Savills Logistics RE Census 2023 a ‘surprise on the upside’

Despite the challenging macroeconomic backdrop there is a new confidence in the market that things are looking up for the industrial and logistics sector, delegates heard at the launch of the third annual European Logistics Real Estate Census 2023, which took place yesterday at Savills’ headquarters in London.

Kevin Mofid, Director, Head of EMEA Industrial & Logistics Research, Savills.

“The results of the survey were a surprise on the upside,” said Kevin Mofid, director, head of EMEA industrial and logistics research, Savills. “Occupiers in particular were more positive and optimistic than investors and developers.”

The survey, conducted by Savills in partnership with Tritax EuroBox and Analytiqa, canvassed the opinion of 256 key players in the sector, from occupiers to investors, from developers to consultants, from asset managers to landowners and from agents to advisors. Occupiers were the most represented category (43%), split into retailers, logistics and manufacturers.

Many occupiers believe the outlook is improving: 42% said that current business conditions are more favourable than six months ago, compared to 35% who felt the same way a year ago. While respondents in the broader property sector, such as developers and landowners, have become more pessimistic, occupiers seem to be more optimistic about the future.

“Consumer confidence at an individual level remains strong and this is important if you consider that two-thirds of occupier demand comes from the retail sector in Europe, although it varies from country to country,” said Mofid. “As the financial situation of households is trending up, so is the perception of the economic situation.”

The reason is that inflation seems to have peaked in Europe, with Spain and the Netherlands recording the sharpest falls. Perhaps it is not a coincidence that these countries are the top two choices for companies planning to expand: the survey shows that this year Spain has shot to the top of the rankings from 16th place in 2022, while the Netherlands is in second place, up from sixth. Germany, Ireland, France and Italy follow.

Across Europe, the new survey shows that occupiers are less concerned with rising costs than they were last year (43% in 2023 vs 60% in 2022). Economic uncertainty remains the second most cited factor that is affecting business, while concerns that were prominent last year, such as labour availability and warehouse space availability, have all eased this year.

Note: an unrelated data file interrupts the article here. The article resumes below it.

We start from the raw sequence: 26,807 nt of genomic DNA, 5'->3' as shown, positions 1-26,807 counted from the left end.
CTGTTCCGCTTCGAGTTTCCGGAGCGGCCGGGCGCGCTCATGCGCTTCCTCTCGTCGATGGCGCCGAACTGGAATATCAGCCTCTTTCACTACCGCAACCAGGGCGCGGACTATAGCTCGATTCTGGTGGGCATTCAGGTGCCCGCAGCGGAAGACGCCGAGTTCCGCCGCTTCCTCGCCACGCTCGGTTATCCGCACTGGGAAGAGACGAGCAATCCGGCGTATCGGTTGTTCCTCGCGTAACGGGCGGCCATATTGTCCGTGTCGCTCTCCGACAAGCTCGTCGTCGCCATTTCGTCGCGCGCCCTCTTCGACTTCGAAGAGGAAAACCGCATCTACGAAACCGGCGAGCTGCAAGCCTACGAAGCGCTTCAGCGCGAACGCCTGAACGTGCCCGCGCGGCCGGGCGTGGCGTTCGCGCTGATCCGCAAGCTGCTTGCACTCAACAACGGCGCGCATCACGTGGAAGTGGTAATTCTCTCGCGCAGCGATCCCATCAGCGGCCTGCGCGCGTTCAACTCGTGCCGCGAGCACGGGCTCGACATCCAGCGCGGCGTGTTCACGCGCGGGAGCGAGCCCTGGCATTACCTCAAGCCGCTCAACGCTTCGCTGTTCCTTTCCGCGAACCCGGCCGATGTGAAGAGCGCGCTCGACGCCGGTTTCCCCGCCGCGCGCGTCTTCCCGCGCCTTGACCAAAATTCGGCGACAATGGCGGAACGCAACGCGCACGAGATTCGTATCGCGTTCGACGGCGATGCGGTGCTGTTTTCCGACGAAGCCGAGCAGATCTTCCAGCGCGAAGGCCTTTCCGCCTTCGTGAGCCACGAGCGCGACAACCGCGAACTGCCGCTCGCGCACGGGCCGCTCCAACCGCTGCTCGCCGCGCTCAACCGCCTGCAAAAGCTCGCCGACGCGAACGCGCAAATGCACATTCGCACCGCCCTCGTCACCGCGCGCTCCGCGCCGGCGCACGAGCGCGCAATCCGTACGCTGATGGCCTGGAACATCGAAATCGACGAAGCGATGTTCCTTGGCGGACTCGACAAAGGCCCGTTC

As inflation slows, the hope is that the economic picture will improve. Interest rates, which have risen sharply and have been the main reason for the slowdown in investment activity, are expected to decline.

Economic turbulence has had a much greater impact on the investment market than on the occupier market. In H1 2023, investment volumes reached €10 billion, significantly lower than the H1 averages of €25.3 billion during the pandemic and €16.7 billion in 2017-2019, before Covid-19 hit.

However, the census suggests that volumes will improve, and over 70% of respondents stated they want to invest in the sector.

There are already positive signs: investment volumes rebounded in Q2 this year, rising to €6.3 billion. It is an improvement on a dismal Q1, but the figure is still 54% below that of the same period in 2022, when assets worth €13.7 billion were traded and also 36% less than the five-year quarterly average for Q2.

The question is whether the positive trend seen in Q2 this year will continue. “The timing of a pick-up in the market depends on interest rates,” said Mofid. “As inflation falls, then confidence will return. We hope and expect that things will settle by mid-2024.”